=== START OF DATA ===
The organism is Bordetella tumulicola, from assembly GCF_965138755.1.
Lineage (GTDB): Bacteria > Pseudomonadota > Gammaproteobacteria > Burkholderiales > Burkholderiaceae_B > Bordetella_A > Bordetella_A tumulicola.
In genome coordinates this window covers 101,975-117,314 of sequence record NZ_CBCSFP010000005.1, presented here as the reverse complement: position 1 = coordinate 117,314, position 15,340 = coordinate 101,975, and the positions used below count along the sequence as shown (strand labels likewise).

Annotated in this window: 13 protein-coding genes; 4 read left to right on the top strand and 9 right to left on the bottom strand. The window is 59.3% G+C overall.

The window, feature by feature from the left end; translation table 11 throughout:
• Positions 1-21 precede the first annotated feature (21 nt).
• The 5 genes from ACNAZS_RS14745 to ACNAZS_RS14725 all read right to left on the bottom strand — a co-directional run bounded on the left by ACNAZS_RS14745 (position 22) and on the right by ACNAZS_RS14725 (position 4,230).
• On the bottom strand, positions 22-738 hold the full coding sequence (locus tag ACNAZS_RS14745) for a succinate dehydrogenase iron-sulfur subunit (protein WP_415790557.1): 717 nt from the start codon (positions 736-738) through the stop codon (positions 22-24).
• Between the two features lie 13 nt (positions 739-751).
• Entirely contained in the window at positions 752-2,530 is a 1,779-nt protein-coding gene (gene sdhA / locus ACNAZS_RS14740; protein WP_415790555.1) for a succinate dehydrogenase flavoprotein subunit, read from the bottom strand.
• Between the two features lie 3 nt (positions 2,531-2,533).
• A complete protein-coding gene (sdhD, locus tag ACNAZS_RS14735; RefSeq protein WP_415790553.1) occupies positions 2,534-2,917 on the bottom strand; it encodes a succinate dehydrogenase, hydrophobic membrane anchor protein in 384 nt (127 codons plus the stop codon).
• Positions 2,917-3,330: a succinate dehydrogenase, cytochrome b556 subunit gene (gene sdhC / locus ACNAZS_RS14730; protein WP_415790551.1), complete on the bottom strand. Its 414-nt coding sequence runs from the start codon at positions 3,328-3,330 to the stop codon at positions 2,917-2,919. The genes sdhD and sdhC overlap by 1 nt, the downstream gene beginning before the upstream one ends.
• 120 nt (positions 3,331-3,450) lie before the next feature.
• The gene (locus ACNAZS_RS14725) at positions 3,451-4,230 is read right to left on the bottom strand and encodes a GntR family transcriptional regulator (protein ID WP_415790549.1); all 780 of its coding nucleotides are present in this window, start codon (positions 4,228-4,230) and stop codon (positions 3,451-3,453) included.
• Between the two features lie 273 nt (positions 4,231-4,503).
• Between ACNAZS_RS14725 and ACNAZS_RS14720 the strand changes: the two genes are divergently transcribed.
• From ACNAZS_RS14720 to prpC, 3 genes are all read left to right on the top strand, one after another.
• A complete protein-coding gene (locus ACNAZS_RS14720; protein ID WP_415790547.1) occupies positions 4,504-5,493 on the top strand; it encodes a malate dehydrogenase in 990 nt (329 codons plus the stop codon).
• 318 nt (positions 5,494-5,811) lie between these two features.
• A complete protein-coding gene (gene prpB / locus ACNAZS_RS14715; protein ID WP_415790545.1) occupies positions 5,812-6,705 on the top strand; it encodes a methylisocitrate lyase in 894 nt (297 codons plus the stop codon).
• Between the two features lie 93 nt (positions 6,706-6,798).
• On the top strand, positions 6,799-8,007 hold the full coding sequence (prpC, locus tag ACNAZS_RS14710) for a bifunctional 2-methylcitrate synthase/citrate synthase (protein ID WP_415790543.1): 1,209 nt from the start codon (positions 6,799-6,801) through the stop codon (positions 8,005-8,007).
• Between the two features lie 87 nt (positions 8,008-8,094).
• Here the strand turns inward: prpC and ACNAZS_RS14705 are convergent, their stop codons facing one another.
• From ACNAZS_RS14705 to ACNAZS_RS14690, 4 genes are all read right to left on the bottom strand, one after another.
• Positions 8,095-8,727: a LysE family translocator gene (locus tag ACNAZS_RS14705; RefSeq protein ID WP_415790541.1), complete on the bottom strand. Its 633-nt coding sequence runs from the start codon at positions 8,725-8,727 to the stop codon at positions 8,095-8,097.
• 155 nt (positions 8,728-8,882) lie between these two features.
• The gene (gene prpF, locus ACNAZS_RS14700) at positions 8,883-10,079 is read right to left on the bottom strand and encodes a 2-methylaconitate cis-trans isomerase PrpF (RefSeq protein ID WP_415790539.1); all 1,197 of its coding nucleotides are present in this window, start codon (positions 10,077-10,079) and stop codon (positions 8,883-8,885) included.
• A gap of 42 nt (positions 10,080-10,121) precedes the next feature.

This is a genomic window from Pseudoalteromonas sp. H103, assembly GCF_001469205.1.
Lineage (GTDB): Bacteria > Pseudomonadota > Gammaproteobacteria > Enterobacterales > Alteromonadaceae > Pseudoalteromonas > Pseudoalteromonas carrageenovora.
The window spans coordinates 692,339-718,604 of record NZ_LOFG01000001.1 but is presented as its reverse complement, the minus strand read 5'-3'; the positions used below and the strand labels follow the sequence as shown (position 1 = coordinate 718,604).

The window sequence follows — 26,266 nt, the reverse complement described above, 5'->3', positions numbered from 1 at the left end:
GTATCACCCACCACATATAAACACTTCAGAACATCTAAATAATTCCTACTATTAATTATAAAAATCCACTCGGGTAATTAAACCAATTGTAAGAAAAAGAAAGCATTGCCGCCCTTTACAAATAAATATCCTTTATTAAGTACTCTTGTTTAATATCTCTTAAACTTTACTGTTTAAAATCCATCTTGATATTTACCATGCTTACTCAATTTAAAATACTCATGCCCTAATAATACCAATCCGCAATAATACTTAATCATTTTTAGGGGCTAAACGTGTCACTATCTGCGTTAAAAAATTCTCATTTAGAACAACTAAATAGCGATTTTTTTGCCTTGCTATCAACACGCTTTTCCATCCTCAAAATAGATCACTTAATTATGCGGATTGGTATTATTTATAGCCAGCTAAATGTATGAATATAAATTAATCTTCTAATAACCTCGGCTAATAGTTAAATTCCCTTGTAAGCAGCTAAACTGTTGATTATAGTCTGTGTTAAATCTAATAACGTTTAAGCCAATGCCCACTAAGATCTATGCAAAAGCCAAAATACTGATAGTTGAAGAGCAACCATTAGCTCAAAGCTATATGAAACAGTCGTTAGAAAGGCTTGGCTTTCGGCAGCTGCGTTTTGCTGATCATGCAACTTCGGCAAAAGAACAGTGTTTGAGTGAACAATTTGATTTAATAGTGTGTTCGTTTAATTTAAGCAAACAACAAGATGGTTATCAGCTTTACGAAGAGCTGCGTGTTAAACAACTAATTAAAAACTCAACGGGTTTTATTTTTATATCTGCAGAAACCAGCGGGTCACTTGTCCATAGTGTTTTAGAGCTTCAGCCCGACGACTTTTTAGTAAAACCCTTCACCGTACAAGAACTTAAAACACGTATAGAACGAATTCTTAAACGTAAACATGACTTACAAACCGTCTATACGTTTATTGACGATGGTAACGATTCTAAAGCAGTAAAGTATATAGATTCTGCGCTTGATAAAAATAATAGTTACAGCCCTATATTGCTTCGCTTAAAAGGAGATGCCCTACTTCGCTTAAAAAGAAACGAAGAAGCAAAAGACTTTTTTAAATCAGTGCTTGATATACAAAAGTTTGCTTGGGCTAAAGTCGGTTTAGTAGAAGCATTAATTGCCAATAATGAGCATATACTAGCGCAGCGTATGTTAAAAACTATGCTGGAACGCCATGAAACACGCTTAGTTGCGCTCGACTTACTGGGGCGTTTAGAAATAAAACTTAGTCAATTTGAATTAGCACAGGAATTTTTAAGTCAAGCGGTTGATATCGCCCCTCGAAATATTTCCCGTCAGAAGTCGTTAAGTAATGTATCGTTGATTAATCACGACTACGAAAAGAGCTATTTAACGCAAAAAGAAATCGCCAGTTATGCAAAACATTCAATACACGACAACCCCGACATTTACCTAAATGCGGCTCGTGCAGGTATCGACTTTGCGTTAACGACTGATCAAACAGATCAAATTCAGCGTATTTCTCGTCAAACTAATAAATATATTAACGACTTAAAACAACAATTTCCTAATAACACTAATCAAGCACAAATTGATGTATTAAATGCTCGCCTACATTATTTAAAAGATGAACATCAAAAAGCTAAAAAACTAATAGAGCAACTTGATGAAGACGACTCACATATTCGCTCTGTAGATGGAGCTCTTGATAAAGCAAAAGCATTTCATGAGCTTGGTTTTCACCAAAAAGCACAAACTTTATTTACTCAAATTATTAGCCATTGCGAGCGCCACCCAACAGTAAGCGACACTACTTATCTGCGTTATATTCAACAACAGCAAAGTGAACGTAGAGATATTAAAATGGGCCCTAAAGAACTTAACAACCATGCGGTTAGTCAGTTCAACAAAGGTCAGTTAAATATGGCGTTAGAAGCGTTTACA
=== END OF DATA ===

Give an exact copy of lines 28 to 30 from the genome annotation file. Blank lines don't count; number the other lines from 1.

• 155 nt (positions 8,728-8,882) lie between these two features.
• The gene (gene prpF, locus ACNAZS_RS14700) at positions 8,883-10,079 is read right to left on the bottom strand and encodes a 2-methylaconitate cis-trans isomerase PrpF (RefSeq protein ID WP_415790539.1); all 1,197 of its coding nucleotides are present in this window, start codon (positions 10,077-10,079) and stop codon (positions 8,883-8,885) included.
• A gap of 42 nt (positions 10,080-10,121) precedes the next feature.